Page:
@BillGray's excellent answer in September 2018 mentions that the Soviet magnetospheric research satellite 1977-093A (NORAD 10370) was expected to reenter the atmosphere in 2019 due to effects including the Kozai mechanism.

Is this currently the artificial Earth satellite that survived the longest before then reentering the Earth's atmosphere (40+ years) or has one stayed in orbit longer, then reentered?

I'm asking primarily about payloads (satellites) but discarded rocket bodies (R/B) or other objects of note will receive honorable mentions.

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    $\begingroup$ Are you asking which object stayed in orbit the longest (which would include still orbiting satellites), or is re-entry necessary? $\endgroup$
    – Polygnome
    Commented Dec 28, 2019 at 0:35
  • $\begingroup$ @Polygnome Yes, it's the not-as-easily answered question of the object "that survived the longest before then reentering the Earth's atmosphere". Reentry is required. If you can think of a way to improve the wording please feel free to edit, thanks! $\endgroup$
    – uhoh
    Commented Dec 28, 2019 at 0:37

2 Answers 2


My bet would be on needles of the Project West Ford experiment, launched 9 May 1963.

a ring of 480,000,000 copper dipole antennas (needles which were 1.78 centimetres long [...] was placed in orbit to facilitate global radio communication.

Fifty years later, in 2013, some of the dipoles which had not deployed correctly still remained in clumps, contributing a small amount of the orbital debris tracked by NASA’s Orbital Debris Program Office. Their numbers have been diminishing over time as they occasionally re-enter. As of May 2019, 40 clumps of needles were still known to be in orbit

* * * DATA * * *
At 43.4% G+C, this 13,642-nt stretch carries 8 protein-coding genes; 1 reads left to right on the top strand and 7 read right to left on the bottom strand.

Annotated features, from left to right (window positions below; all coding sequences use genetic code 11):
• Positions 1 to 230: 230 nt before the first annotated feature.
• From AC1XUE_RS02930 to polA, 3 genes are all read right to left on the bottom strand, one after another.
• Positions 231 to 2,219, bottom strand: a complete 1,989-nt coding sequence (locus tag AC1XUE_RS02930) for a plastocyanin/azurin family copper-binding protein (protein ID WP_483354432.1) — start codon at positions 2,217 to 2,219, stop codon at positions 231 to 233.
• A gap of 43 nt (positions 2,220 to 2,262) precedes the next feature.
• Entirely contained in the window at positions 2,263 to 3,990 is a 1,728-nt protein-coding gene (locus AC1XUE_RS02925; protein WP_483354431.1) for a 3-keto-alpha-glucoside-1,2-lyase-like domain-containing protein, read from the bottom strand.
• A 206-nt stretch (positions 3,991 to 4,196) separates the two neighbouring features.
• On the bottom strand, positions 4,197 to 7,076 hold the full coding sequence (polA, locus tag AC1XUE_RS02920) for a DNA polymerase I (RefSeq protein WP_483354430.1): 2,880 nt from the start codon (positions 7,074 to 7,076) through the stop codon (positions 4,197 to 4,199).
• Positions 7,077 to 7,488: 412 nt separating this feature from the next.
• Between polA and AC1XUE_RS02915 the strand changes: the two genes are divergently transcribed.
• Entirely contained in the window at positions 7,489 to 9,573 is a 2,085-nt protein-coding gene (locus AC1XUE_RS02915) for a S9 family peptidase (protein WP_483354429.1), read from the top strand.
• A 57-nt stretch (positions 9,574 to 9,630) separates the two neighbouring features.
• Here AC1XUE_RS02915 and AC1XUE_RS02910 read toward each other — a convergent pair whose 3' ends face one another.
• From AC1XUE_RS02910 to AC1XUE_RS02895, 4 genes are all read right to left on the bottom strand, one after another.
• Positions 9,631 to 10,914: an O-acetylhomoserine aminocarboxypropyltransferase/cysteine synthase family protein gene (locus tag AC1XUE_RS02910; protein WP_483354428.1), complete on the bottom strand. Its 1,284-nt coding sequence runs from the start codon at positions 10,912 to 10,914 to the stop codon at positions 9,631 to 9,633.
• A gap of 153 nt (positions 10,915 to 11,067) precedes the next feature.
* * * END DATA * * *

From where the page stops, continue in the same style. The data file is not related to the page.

In other words, they keep reentering. The larger clumps are observable. The smaller ones - not. We may be seeing a reentry every couple of days or weeks. That would be around 56 years by now and the number will grow as more of the needles reenter.

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    $\begingroup$ Those turned out to be the answer to What is the largest number of identical satellites launched together? as well as Highest number of satellites launched on a single rocket (similar but not identical questions) so they might as well be the answer this one as well! If only there was a reentry that has a timestamp on it, we could be sure. If I understand correctly the individual needles have long since reentered, right? $\endgroup$
    – uhoh
    Commented Dec 28, 2019 at 13:49
  • $\begingroup$ If it's just the clumps with the high mass/area (low BSTAR) that remain, then perhaps there's a notable clump reentry with a date associated $\endgroup$
    – uhoh
    Commented Dec 28, 2019 at 13:53
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    $\begingroup$ "Needles" is a little misleading: their diameter is just 17 microns, at the lower bound for human hairs (says Wikipedia). The total mass of 480 million copper "needles" seemed implausible, but at just 40 micrograms each that's just 20kg of sparkly dust. $\endgroup$ Commented Dec 28, 2019 at 20:18
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    $\begingroup$ I'd seriously doubt the clumps are firmly bound in any way - I'd bet even minor perturbations make them lose needles now and then, and then these needles will reenter soon after. $\endgroup$
    – SF.
    Commented Dec 28, 2019 at 21:06

If you want intact payloads, Explorer 26 is the satellite that has reentered with the longest on-orbit lifetime with almost 57 years (SCC Number 963, INTLDES 1964-086A; launched 1964-12-21, reentered 2021-08-21).

For intact rocket bodies, the SL-3 R/B that launched Cosmos 389 had the longest on-orbit lifetime, almost 54 years (SCC Number 4814, INTLDES 1970-113B; launched 1970-12-18, reentered 2024-04-06).

The tracked object that has reentered with the longest on-orbit lifetime is a piece of debris associated with the breakup of a Thor Ablestar upper stage (the first known on-orbit breakup, occurring shortly after launch on 1961-06-29 after delivering Transit 4A to orbit). This reentered recently (2024-03-28), after nearly 63 years in space.


There are things in orbit now that were launched before any of these three objects that will reenter in the future, becoming the new longest-lived reentry objects, so this list is only accurate as of the date of writing (2024-05-10).

All data obtained from Space-Track.


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